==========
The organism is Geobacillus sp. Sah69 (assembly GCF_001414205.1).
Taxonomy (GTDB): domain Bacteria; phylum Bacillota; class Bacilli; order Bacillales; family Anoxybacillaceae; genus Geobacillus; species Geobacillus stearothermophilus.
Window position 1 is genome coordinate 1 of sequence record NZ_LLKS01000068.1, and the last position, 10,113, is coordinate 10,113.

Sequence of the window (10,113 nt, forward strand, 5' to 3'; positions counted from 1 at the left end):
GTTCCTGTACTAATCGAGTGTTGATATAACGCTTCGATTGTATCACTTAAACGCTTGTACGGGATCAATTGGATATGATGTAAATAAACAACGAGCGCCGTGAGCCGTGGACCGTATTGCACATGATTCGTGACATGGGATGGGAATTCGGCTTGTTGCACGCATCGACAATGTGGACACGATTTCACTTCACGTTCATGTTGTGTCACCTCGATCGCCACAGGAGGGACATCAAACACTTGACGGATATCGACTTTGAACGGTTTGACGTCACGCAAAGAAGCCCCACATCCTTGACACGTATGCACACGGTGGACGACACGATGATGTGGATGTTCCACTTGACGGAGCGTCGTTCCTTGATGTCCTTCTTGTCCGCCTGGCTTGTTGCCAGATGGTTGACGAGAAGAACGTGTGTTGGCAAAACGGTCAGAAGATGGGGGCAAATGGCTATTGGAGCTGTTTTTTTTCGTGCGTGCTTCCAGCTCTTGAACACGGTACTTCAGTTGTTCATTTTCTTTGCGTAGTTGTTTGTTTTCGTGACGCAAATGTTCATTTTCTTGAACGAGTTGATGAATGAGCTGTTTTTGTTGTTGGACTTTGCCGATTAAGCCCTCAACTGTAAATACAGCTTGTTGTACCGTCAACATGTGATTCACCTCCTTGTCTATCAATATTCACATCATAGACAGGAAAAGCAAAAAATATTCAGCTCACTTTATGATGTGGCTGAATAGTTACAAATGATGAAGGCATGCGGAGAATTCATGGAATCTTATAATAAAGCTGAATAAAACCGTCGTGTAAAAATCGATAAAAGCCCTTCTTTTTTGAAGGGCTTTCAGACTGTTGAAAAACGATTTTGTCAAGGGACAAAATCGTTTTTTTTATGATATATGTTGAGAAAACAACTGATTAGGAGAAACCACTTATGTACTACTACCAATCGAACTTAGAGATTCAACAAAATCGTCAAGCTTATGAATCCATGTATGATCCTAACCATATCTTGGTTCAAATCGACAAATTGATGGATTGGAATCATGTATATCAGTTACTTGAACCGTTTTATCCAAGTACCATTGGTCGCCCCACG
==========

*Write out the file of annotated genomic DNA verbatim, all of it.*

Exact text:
The organism is Geobacillus sp. Sah69 (assembly GCF_001414205.1).
Taxonomy (GTDB): domain Bacteria; phylum Bacillota; class Bacilli; order Bacillales; family Anoxybacillaceae; genus Geobacillus; species Geobacillus stearothermophilus.
Window position 1 is genome coordinate 1 of sequence record NZ_LLKS01000068.1, and the last position, 10,113, is coordinate 10,113.

Sequence of the window (10,113 nt, forward strand, 5' to 3'; positions counted from 1 at the left end):
GTTCCTGTACTAATCGAGTGTTGATATAACGCTTCGATTGTATCACTTAAACGCTTGTACGGGATCAATTGGATATGATGTAAATAAACAACGAGCGCCGTGAGCCGTGGACCGTATTGCACATGATTCGTGACATGGGATGGGAATTCGGCTTGTTGCACGCATCGACAATGTGGACACGATTTCACTTCACGTTCATGTTGTGTCACCTCGATCGCCACAGGAGGGACATCAAACACTTGACGGATATCGACTTTGAACGGTTTGACGTCACGCAAAGAAGCCCCACATCCTTGACACGTATGCACACGGTGGACGACACGATGATGTGGATGTTCCACTTGACGGAGCGTCGTTCCTTGATGTCCTTCTTGTCCGCCTGGCTTGTTGCCAGATGGTTGACGAGAAGAACGTGTGTTGGCAAAACGGTCAGAAGATGGGGGCAAATGGCTATTGGAGCTGTTTTTTTTCGTGCGTGCTTCCAGCTCTTGAACACGGTACTTCAGTTGTTCATTTTCTTTGCGTAGTTGTTTGTTTTCGTGACGCAAATGTTCATTTTCTTGAACGAGTTGATGAATGAGCTGTTTTTGTTGTTGGACTTTGCCGATTAAGCCCTCAACTGTAAATACAGCTTGTTGTACCGTCAACATGTGATTCACCTCCTTGTCTATCAATATTCACATCATAGACAGGAAAAGCAAAAAATATTCAGCTCACTTTATGATGTGGCTGAATAGTTACAAATGATGAAGGCATGCGGAGAATTCATGGAATCTTATAATAAAGCTGAATAAAACCGTCGTGTAAAAATCGATAAAAGCCCTTCTTTTTTGAAGGGCTTTCAGACTGTTGAAAAACGATTTTGTCAAGGGACAAAATCGTTTTTTTTATGATATATGTTGAGAAAACAACTGATTAGGAGAAACCACTTATGTACTACTACCAATCGAACTTAGAGATTCAACAAAATCGTCAAGCTTATGAATCCATGTATGATCCTAACCATATCTTGGTTCAAATCGACAAATTGATGGATTGGAATCATGTATATCAGTTACTTGAACCGTTTTATCCAAGTACCATTGGTCGCCCCACG